Mauricie is a beautiful park, but for me, La Faunique de la Mauricie is very special. I would love to come back!

 I have never worked so hard to find a campsite. For hours Martha and I sat at the WIFI cafe searching for something near Quebec City, but everything is full. It is the end of August and the kids will be back in school soon…..and it is hot! I asked if it was a holiday, but the answer was no. A nice lady at one of the campgrounds said many Canadians were traveling. They come to just vacation. They come to see Quebec City, and like us, they come to see Parc National du Jaques Cartier. You can get a site in the park in September! We had just about given up when we found a spot right next to the bathroom at Stoneham Campground, which is between Jaques Cartier and Quebec City. We booked it for three days, which was all we could get. We are hoping to get into Jaques Cartier after that. Maybe someone will cancel.

We drove south on Rt. 55 to Rt. 40 heading east to Quebec City, which is supposed to be 2 hours. The drive along Rt. 40 is beautiful with beautiful farmland, trees and glimpses of the St. Lawrence. Stopping once for gas and running to a big traffic jam in Quebec City, we made it three and a half. Of course there is road construction, and then people drive like crazy in the cities, so there was an accident. It is nerve-wracking enough driving a car in that stuff, but driving a truck pulling an Airstream will really try your nerves. We were fortunate to make all the right turns heading north of the city on Rt. 73, and then, poof, you are in the country and trees and forrest. Stoneham Campground is right off the road, and it is better than Disneyland for kids. They are happily floating tubes down one of the two streams surrounding the campground. There are playgrounds and a great swimming pool. Kids are riding bikes all over. Almost clipping the Airstream coming into the site, we backed into a shaded , tight area, but it was pretty. We took a walking tour around the campground before dinner – a big salad with chicken.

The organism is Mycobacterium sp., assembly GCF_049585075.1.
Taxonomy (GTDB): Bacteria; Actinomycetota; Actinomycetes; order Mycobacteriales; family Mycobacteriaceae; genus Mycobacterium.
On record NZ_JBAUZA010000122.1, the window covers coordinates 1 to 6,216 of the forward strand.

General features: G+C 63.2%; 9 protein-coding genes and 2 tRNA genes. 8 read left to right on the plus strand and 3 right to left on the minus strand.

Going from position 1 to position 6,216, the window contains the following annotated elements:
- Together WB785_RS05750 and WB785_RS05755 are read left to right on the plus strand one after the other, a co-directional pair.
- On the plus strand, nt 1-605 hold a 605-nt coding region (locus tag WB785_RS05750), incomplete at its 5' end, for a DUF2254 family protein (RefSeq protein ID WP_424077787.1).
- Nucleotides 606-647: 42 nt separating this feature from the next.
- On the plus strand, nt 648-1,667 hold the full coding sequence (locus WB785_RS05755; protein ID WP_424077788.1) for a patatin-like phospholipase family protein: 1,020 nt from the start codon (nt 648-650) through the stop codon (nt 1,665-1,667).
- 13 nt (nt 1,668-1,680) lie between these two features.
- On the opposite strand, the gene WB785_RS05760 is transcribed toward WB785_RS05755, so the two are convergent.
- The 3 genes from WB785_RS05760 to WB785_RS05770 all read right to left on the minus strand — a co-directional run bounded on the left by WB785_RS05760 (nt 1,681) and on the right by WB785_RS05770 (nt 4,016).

They are the first idiots I have run into! I think they arrived late right across from us, where our heads were pointed. At 1:30 in the night, I was awakened by loud talking with no regard for their neighbors. They must have thought they were in their own homes. Surely they were not accustomed to a campground. After a while I got up, got dressed and looked out the window to spot the culprits. I knew Martha wouldn’t want me to go out there, and I didn’t know how to cuss them out in French, so I stuffed some Kleenex in my ears and turned on the Fantastic Fan on low, which did the trick. If I could make the truck backfire in the morning in front of their tent, I would!